The gift that keeps on giving: The Coney Island boardwalk
I’ve never heard of a Cannes Lion before. I guess its the equivalent of an Oscar in the world of creative communications. According to Ergin Binyildiz, the chief creative officer for Havas Worldwide‘s Turkish office, “Cannes is the peak of creative competition, and any success recognized there is a success recognized by the whole world.” Well, last week we won a couple of these! The “we” includes Havas Worldwide, Radyo Acik and myself.
If you’ve followed this blog for a while, you’ll remember that I was approached last year for the use of my photograph Coney Island Boardwalk (1952), as part of a campaign to support Radyo Acik, the only radio station in Turkey not owned by the state. Havas is an international marketing communications firm with social cause clients like Amnesty International as well as businesses like Sony and IKEA. I took a look at the radio station’s mission statement, waived all licensing fees and immediately said yes. It’s motto is “open to all the sounds of the universe.”
We learned in December that the campaign won some important awards including one of four Grand Prix awards at the Epica awards festivals — one of the most prestigious in the business. (See an earlier news post: Going for the Gold: Awards come in for the Music of the People campaign.) The image went viral and because of it, a curator at the Lumiere Brothers Center for Photography in Moscow took a closer a my work, which has resulted in my upcoming retrospective show there in September. Last week, the campaign won a total of four more awards at the New York and Cannes advertising festivals. You can see why I call it the gift that keeps on giving. Furthermore I learned that the campaign had inspired numerous universities in Turkey and throughout Europe to use it as a case study in their marketing communications curricula.
According to the University of Amsterdam, which used the campaign as a case study for their course in Visual Metaphor in their marketing and communications curriculum, after the Gezi protests in June 2013, Radyo Acik decided to remind their audience of the universal values they try to represent.
The [Turkish]media was under pressure, and the situation was casting gloom over the society. The main aim was to focus on the hopeful and the positive as Açık Radyo always does. The incidents had brought together people from all walks of life, proving we can coexist. The work had to reflect harmony. The imagery needed to be sharp, elegant and to the point. Upon searching, Havas copywriter, Merve Selamet, discovered that Harold Feinstein’s collage was a perfect match for task. In this work, the image showed a score sheet made up of people. They are a part of the same melody. Hence we came up with the headline “The music of the people”.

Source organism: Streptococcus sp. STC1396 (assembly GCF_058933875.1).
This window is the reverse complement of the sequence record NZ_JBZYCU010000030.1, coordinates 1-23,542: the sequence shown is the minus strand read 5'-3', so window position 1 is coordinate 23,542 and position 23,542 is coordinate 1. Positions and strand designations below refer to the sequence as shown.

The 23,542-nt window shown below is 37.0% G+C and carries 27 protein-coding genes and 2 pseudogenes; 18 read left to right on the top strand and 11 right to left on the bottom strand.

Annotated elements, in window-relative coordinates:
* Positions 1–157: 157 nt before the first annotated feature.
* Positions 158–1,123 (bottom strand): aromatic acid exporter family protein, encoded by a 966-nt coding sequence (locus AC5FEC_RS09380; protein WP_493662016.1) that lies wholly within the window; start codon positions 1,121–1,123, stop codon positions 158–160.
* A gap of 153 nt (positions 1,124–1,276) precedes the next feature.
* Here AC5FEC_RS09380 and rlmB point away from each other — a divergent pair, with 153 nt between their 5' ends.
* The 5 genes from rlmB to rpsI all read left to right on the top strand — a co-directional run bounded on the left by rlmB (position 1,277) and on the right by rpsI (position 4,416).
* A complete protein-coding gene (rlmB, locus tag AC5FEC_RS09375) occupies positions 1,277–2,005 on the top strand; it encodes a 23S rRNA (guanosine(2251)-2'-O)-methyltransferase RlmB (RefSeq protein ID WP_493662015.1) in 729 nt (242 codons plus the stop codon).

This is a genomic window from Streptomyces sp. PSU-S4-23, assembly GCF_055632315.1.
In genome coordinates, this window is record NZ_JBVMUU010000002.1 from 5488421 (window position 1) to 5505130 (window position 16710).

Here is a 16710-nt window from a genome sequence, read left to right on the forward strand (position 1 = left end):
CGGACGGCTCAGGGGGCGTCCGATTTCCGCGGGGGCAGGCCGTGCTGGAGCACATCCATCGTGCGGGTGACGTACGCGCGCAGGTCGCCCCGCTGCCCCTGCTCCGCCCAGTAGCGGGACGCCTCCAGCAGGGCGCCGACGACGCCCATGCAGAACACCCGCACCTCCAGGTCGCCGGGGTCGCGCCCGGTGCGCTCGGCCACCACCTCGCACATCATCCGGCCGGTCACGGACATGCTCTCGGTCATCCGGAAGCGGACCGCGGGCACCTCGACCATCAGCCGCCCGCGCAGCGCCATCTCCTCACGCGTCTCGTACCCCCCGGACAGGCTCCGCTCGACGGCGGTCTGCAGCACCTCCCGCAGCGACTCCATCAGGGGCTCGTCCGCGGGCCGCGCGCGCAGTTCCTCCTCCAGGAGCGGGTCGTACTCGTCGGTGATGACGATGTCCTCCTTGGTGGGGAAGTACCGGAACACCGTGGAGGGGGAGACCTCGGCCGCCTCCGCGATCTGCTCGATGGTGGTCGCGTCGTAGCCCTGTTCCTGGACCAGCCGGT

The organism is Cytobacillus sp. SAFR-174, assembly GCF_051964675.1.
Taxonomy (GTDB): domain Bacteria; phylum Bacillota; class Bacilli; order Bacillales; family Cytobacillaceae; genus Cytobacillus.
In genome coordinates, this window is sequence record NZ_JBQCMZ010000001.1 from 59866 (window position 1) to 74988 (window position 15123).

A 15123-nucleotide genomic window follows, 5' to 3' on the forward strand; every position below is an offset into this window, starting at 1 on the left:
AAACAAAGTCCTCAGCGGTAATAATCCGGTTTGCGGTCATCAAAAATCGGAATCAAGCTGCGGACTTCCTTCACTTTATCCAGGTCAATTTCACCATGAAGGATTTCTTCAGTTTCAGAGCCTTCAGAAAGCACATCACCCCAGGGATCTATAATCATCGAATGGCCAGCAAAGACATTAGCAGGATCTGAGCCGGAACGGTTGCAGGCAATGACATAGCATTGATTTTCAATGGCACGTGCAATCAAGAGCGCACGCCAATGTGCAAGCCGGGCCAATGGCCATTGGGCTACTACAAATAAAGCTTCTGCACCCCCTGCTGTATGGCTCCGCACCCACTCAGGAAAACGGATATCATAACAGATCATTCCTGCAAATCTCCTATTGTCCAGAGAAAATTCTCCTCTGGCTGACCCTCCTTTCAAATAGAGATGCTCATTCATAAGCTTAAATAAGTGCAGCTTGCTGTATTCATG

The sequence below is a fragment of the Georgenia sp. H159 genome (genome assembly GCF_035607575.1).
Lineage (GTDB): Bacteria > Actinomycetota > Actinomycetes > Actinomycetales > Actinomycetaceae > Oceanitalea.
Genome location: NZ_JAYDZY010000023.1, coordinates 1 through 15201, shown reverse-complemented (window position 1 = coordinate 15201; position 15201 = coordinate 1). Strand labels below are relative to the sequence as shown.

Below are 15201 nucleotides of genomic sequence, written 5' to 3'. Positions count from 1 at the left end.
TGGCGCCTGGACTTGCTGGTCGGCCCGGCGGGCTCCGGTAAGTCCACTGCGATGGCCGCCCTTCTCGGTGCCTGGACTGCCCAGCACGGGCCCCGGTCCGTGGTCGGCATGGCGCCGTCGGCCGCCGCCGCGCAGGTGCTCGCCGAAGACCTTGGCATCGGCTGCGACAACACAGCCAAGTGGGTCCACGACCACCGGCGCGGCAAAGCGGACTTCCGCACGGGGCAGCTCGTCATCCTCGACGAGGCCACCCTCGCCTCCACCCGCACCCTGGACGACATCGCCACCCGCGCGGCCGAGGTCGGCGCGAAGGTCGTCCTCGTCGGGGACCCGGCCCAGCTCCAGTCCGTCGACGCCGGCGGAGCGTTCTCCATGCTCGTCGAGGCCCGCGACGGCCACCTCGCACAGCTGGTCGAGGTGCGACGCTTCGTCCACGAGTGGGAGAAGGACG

While Radyo Acik’s social message is in line with my own sensibilities, I was particularly happy to contribute this image to their campaign because it really reflects my own experience of Coney Island as a place. The idea of the Coney Island boardwalk going global appeals to me since it was and is a commons for all people; a place where people from all walks of life from around New York and the world come to enjoy simple pleasures — and admission is free.
In just a couple of week I’m heading down to Coney Island with British filmmaker Andy Dunn who produces cultural programs for the BBC. Being in a wheelchair means I won’t get on the Cyclone this time, but it won’t stop me from enjoying my sixth decade of photographing the best place in the world; the place where I was born and spent my boyhood every week-end.
No matter what decade your living in, the Coney Island boardwalk is the gift that keeps on giving — a voyeur’s paradise where the world gathers on a Saturday afternoon or evening. I will send these photos on to my new friends in Istanbul — not for an advertising campaign but just because good friends like to share what they love with each other. I’m grateful that together we were able to bring the Coney Island boardwalk to the world.
Here are a few other scenes from the Coney Island Boardwalk through the decades…